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Federal appeals court rules NLRB recess appointments unconstitutional

The US Circuit Court of Appeals for the Fourth Circuit [official website] ruled [opinion, PDF] Wednesday that US President Barack Obama's recess appointments of three National Labor Relations Board (NLRB) [official website] members was unconstitutional. The court concluded that the president's three January 4, 2012, appointments to the Board are constitutionally infirm because the appointments were not made during "the Recess of the Senate" under the the Recess Appointments Clause [Art. II, § 5, cl. 4 text] of the US Constitution. The decision invalidates the NLRB rulings that Enterprise Leasing Company Southeast and Huntington Ingalls, Inc. [opinions, PDF] violated federal labor law by refusing to bargain with unions certified by the board to represent the companies' employees. The court is the third federal appeals court to find that the appointments were unconstitutional.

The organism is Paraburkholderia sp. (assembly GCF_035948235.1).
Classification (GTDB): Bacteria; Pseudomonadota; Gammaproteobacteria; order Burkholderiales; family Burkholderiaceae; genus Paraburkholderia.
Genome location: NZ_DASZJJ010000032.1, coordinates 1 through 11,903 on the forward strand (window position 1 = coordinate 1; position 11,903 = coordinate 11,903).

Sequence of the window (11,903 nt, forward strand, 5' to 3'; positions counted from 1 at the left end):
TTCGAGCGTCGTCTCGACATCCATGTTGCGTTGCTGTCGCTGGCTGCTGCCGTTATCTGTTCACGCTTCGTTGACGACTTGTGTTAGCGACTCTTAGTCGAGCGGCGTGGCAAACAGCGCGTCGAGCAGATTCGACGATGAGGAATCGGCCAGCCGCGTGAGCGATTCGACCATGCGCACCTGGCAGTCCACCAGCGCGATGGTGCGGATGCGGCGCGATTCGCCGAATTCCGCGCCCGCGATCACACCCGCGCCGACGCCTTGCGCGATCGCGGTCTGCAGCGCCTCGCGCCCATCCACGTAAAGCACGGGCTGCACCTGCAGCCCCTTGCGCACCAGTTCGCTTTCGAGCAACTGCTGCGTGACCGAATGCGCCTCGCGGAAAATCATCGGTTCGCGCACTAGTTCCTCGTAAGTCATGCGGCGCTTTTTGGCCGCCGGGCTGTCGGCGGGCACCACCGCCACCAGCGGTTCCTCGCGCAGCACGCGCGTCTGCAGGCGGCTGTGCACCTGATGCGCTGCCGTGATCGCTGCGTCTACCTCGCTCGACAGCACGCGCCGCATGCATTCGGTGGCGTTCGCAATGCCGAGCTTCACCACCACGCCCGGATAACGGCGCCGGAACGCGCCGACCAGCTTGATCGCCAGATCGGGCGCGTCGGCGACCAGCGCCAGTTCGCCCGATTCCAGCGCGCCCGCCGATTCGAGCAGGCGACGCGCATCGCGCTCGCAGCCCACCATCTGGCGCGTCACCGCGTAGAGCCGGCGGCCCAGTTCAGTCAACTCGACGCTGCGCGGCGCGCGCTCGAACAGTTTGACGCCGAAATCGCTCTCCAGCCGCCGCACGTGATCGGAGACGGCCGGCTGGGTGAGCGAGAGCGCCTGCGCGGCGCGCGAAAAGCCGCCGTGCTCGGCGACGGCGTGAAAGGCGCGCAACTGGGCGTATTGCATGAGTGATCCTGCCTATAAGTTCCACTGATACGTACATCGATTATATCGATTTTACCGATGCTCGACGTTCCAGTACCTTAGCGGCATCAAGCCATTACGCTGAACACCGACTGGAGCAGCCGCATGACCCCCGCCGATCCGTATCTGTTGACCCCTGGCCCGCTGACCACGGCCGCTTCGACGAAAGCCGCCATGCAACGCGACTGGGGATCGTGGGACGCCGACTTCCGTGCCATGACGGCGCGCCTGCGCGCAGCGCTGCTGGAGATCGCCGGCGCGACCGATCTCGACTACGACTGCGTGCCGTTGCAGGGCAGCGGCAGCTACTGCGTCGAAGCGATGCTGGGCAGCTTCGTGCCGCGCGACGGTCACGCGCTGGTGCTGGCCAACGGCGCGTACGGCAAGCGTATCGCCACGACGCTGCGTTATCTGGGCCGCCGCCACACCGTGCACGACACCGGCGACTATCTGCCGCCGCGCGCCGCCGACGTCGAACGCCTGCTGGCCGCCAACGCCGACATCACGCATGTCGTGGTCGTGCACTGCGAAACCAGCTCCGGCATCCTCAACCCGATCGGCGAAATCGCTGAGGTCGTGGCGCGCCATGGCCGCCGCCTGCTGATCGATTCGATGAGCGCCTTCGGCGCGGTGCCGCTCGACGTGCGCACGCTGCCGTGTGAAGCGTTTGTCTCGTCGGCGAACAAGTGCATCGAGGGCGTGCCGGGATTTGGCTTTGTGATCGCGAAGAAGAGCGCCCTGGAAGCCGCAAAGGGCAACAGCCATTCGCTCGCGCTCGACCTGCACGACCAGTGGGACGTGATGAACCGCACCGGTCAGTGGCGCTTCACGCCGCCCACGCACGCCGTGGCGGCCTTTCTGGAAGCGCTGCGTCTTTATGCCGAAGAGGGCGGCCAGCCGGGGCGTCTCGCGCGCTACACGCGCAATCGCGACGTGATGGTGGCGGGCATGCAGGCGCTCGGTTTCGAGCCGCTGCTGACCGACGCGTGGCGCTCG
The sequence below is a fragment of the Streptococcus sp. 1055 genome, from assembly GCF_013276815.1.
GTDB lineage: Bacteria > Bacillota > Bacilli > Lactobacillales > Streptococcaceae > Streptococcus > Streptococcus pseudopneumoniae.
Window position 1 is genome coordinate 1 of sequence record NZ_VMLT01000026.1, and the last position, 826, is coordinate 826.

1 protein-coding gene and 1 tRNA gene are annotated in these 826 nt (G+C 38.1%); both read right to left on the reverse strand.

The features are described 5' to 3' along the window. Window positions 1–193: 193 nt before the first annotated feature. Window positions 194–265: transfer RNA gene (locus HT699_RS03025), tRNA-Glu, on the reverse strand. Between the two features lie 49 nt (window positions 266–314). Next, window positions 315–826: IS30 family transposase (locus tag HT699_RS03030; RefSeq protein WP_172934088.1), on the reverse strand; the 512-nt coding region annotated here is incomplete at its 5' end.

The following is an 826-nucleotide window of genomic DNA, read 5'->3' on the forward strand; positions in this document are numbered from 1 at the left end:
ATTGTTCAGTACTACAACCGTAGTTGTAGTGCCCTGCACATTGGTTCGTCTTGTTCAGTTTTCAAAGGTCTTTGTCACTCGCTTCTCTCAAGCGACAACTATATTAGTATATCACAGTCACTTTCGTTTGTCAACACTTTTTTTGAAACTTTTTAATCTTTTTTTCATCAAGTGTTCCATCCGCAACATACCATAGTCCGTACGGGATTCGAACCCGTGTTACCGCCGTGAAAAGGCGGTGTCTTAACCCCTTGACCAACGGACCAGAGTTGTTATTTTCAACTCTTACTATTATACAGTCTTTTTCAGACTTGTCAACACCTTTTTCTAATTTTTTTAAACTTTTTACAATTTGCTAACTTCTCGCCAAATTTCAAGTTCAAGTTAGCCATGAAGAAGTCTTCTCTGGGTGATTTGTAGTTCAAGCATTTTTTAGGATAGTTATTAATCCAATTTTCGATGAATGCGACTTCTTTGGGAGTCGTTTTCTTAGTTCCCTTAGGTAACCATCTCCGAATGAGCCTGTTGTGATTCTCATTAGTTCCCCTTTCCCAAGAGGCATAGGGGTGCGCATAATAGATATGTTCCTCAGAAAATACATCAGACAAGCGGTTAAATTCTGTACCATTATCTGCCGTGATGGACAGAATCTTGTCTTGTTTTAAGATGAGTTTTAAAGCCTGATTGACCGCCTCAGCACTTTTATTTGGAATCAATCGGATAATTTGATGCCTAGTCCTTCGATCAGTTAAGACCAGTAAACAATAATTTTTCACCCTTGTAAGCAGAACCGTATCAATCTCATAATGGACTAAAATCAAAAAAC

In June the US Supreme Court [official website] agreed [JURIST report] to review the constitutionality of the president's recess power and whether the president's recess-appointment power may be exercised when the Senate is convening every three days in pro forma sessions. The US Court of Appeals for the District of Columbia Circuit [official website] ruled [JURIST report] in January that the recess appointment of three members of the National Labor Relations Board (NLRB) [official website] by Obama was unconstitutional, and the government appealed [JURIST report]. The case was brought by a bottler and distributor of Pepsi-Cola products in Washington state challenging the NLRB after the Board affirmed a decision that the distributor violated the National Labor Relations Act (NLRA) [text]. In May the US Court of Appeals for the Third Circuit [official website] issued an opinion [text, PDF] mirroring the reasoning from the DC Circuit. In addition, two business advocacy groups filed motions contesting the constitutionality of the president's recess appointments [JURIST reports] in January 2012. The motions were filed in relation to the groups' ongoing suit challenging the NLRB mandate that rights to unionize [JURIST report] be posted in all workplaces. The US Department of Justice (DOJ) [official website] defended the use of recess appointments [CRS backgrounder, PDF] by Obama immediately after his announcement. Some experts argue that recess appointments have regularly been used by presidents [JURIST op-ed] since George Washington. It is only a relatively recent practice that obstructionists have begun holding perfunctory pro forma sessions every three days while the Senate is on recess in order to block recess appointments.

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